- Dr Mangwiro was questioned following a report recently compiled by ZACC that he allegedly applied some pressure during the tender bidding process for the supply of laboratory equipment, reagents and consumables for Covid-19 to NatPharm.
DEPUTY Health and Child Care Minister Dr John Mangwiro was formally questioned by the Zimbabwe Anti-Corruption Commission (ZACC) on Tuesday on allegations of applying pressure that was inappropriate on NatPharm to buy medical supplies from a company in which the Deputy Minister had a personal interest.
The company in the end lost out in a competitive tender to other companies that quoted lower prices, although the process had started with a possible intention for direct purchase without seeking other bids before a competitive tender was floated and adjudicated.
ZACC questioned him over the matter on Tuesday when he visited its offices in the company of his two lawyers.
ZACC spokesperson John Makamure confirmed the questioning yesterday. “We have called him in for a warned and cautioned statement. The docket is not yet complete and we are still waiting for more vital information,” he said.
Dr Mangwiro was questioned following a report recently compiled by ZACC that he allegedly applied some pressure during the tender bidding process for the supply of laboratory equipment, reagents and consumables for Covid-19 to NatPharm.
The initial investigation carried out by ZACC between August 31 and September 4, was triggered by an anonymous letter dated
August 18 to ZACC alleging that NatPharm and the Ministry may not have followed procedures during the procurement. Zacc interviewed Natpharm officials including the acting managing director and officers from National Microbiology Reference Laboratories in connection with the allegations.
“Given the extent to which the deputy minister was involved in the said tender process, indications are that he was acting on his own capacity and not on behalf of the ministry. The actions of the deputy minister signal a personal interest in the tender and this should have prompted him to declare his interest,” said the memo.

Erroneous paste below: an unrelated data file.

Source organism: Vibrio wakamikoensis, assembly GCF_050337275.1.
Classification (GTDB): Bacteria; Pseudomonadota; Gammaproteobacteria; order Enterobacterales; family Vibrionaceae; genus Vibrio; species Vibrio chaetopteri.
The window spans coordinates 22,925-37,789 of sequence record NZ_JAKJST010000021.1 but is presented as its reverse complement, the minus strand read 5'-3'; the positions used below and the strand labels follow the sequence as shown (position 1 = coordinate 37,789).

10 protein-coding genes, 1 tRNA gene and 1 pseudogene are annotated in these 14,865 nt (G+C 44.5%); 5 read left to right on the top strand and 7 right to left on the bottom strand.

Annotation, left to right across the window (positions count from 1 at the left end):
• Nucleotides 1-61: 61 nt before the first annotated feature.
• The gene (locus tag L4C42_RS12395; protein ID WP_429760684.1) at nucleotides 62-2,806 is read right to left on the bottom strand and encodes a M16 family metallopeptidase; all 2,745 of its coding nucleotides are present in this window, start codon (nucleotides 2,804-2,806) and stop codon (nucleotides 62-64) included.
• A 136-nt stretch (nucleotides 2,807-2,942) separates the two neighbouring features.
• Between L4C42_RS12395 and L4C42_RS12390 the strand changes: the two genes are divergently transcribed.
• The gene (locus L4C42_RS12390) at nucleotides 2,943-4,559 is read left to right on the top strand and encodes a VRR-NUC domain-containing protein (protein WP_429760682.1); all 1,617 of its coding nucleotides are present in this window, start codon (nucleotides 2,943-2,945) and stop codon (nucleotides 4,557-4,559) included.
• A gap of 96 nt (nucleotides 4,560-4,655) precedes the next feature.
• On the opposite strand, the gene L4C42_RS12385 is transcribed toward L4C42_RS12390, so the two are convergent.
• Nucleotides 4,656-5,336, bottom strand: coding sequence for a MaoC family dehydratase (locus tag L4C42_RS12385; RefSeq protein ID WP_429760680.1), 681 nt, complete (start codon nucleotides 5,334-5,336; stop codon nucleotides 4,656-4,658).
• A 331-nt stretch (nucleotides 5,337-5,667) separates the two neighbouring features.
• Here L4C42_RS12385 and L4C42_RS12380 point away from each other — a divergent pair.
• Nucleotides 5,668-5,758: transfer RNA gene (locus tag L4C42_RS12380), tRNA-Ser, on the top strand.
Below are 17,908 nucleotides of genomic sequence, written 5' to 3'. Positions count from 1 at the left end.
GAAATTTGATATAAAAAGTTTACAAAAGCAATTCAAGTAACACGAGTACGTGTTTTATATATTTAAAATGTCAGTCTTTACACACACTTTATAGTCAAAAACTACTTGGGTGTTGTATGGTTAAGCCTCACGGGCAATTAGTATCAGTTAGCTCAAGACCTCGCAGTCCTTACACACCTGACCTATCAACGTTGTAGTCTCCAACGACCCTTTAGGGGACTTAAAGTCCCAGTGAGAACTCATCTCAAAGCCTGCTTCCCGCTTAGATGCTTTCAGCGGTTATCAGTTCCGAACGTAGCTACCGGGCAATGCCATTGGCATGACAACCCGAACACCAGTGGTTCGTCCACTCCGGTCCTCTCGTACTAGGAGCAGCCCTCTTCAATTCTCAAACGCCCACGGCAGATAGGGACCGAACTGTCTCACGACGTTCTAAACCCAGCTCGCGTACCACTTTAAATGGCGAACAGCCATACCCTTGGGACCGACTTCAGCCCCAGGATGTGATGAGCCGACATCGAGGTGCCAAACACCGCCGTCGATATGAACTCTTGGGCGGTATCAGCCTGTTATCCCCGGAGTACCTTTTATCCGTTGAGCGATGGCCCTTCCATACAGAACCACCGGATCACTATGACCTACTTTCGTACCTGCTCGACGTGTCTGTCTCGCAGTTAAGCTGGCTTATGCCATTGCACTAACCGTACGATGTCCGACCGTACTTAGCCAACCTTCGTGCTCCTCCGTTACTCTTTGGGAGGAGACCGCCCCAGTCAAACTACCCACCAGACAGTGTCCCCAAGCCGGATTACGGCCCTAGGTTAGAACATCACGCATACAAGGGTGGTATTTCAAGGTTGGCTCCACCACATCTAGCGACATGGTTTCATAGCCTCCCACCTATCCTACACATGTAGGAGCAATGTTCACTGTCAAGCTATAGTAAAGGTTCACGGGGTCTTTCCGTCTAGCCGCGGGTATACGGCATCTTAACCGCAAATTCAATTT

The memo recommended further investigations into the possibility that there had been criminal abuse of office and possible violation of the Public Finance Management Act through giving ministerial directives having financial implications when he allegedly demanded prepayment of undelivered goods to Young Health Care.
The memo states that initially Young Health Care was to supply the required goods under direct procurement, where there is no competitive bidding. Young Health Care quoted $5,6 million, which was coincidentally the same amount that was in the ministry coffers, suggesting that the company might have had inside information.
“When NatPharm insisted on a competitive bidding process, Young Health Care subsequently submitted a bid price of US$3,6 million for the same items. This saw a reduction of 36 percent in the price,” ZACC said.
But there were 22 other bidders coming on board to compete with Young Health Care in the tender floated on August 5 and closed on August 7. The adjudication of the tender was done between August 8 and August 14 with a two-day break in the middle. Young Health Care’s bid was not successful, according to the ZACC probe and other companies supplied the required goods at a lower price.
But ZACC reports that NatPharm considered that they had come under pressure.
“NatPharm acting managing director (Zealous Nyabadza) reported that he received a phone call from the deputy minister instructing him to convene with his adjudication team during odd hours to explain why the tender was not awarded to Young Health Care Limited.”
Recently Dr Mangwiro issued a statement denying interfering in the process for the supply of the materials by Young Health Care to NatPharm, saying he only convened a meeting at night in August this year to establish what was causing delays at a time when infections were surging.
Dr Mangwiro was quoted describing the allegations that he abused office by interfering in NatPharm’s dealings with Young Health Care Limited for the procurement of Covid-19 supplies as malicious, mischievous and calculated to cause alarm, despondency and sensationalise the public. ■